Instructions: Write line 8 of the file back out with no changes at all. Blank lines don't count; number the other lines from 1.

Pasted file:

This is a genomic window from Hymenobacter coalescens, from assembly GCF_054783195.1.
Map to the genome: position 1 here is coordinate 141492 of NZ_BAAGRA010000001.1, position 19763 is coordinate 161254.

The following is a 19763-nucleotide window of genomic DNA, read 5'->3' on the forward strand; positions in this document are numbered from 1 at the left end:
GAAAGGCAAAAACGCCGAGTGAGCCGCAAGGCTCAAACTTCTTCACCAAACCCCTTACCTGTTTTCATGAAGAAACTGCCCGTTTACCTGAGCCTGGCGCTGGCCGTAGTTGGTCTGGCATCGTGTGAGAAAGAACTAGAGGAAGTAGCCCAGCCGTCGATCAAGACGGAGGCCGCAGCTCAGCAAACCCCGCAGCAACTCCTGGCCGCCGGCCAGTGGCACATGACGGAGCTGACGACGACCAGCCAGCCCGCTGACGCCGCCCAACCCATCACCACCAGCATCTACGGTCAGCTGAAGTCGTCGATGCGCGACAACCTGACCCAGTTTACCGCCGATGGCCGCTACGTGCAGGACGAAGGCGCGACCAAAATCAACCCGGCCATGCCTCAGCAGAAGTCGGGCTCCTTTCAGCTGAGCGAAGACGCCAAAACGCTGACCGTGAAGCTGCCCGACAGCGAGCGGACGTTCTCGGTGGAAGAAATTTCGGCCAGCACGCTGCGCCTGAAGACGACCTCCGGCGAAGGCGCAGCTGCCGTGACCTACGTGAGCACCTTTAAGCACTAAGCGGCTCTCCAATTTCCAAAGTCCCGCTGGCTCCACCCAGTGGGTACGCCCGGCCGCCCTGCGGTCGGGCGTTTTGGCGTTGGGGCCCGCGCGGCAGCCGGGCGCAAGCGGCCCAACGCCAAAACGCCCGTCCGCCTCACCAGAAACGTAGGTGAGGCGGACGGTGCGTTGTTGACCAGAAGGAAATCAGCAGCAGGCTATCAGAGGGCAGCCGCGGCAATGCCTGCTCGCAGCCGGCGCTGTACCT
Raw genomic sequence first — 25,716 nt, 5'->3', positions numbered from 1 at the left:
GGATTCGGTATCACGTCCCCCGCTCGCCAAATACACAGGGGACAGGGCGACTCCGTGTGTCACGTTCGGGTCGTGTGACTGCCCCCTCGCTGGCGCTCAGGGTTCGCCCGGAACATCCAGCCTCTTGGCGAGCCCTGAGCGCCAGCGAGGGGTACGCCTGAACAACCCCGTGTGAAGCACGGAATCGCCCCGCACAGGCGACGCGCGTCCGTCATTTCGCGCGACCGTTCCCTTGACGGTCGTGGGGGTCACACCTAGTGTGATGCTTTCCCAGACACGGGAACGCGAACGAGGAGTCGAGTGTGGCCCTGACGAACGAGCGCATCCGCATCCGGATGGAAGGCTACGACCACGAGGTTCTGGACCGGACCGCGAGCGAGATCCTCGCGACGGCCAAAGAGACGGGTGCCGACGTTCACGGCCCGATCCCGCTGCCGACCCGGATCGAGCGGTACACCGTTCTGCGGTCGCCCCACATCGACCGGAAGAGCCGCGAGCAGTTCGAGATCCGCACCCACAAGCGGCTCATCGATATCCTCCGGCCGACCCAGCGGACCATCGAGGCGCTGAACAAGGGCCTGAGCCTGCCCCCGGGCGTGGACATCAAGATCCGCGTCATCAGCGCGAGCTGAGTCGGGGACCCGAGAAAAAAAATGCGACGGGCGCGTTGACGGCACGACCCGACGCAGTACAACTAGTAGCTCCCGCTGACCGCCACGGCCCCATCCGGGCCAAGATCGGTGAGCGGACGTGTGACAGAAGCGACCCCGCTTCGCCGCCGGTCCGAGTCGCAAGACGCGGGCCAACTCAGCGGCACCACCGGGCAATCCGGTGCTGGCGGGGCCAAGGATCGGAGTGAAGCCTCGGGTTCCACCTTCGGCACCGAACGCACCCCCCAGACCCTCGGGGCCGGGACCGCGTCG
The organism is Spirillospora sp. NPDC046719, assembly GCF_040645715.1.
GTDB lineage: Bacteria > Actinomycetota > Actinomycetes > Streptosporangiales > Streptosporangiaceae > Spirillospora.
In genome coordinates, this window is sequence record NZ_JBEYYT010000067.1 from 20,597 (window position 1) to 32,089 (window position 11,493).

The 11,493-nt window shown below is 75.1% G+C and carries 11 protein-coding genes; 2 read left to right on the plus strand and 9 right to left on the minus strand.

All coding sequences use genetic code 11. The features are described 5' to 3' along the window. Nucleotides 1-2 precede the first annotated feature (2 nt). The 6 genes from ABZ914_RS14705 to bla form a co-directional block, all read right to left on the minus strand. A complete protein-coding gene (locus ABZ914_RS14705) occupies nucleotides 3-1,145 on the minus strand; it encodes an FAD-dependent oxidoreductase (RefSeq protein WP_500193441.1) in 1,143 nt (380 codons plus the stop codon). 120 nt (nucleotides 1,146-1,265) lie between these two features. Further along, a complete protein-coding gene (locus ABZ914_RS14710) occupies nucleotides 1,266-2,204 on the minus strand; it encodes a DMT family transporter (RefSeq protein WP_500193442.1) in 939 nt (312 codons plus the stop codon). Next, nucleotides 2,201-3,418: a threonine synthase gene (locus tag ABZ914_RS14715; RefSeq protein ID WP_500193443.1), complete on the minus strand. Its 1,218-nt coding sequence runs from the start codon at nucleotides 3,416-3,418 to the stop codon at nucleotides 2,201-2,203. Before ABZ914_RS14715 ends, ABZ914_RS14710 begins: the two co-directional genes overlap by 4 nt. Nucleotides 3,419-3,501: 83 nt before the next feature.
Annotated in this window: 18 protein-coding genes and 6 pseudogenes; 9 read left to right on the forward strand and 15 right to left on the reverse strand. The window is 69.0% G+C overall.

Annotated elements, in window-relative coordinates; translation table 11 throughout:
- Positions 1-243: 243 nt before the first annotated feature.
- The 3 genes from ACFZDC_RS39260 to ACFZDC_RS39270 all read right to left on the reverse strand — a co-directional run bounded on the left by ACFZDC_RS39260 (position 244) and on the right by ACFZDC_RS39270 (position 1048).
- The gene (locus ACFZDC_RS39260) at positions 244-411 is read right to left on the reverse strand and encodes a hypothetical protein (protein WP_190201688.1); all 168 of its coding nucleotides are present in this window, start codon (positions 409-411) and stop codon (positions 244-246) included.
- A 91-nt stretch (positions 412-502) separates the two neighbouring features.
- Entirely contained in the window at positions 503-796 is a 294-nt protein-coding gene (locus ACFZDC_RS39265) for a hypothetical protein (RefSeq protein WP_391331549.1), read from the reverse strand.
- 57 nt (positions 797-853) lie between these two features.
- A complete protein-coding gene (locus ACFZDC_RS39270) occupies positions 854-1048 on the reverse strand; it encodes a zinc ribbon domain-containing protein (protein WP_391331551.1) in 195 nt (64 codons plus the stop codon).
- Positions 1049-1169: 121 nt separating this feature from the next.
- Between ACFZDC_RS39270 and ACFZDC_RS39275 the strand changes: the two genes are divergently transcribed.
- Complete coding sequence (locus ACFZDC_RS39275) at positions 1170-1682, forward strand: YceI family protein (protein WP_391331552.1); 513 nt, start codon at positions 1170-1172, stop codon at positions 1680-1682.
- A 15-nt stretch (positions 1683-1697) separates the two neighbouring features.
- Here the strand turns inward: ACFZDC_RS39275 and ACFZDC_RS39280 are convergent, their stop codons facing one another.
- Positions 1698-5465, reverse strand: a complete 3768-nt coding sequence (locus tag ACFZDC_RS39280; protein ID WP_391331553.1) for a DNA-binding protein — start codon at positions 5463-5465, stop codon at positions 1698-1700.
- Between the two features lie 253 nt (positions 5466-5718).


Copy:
GTDB lineage: Bacteria > Actinomycetota > Actinomycetes > Streptosporangiales > Streptosporangiaceae > Spirillospora.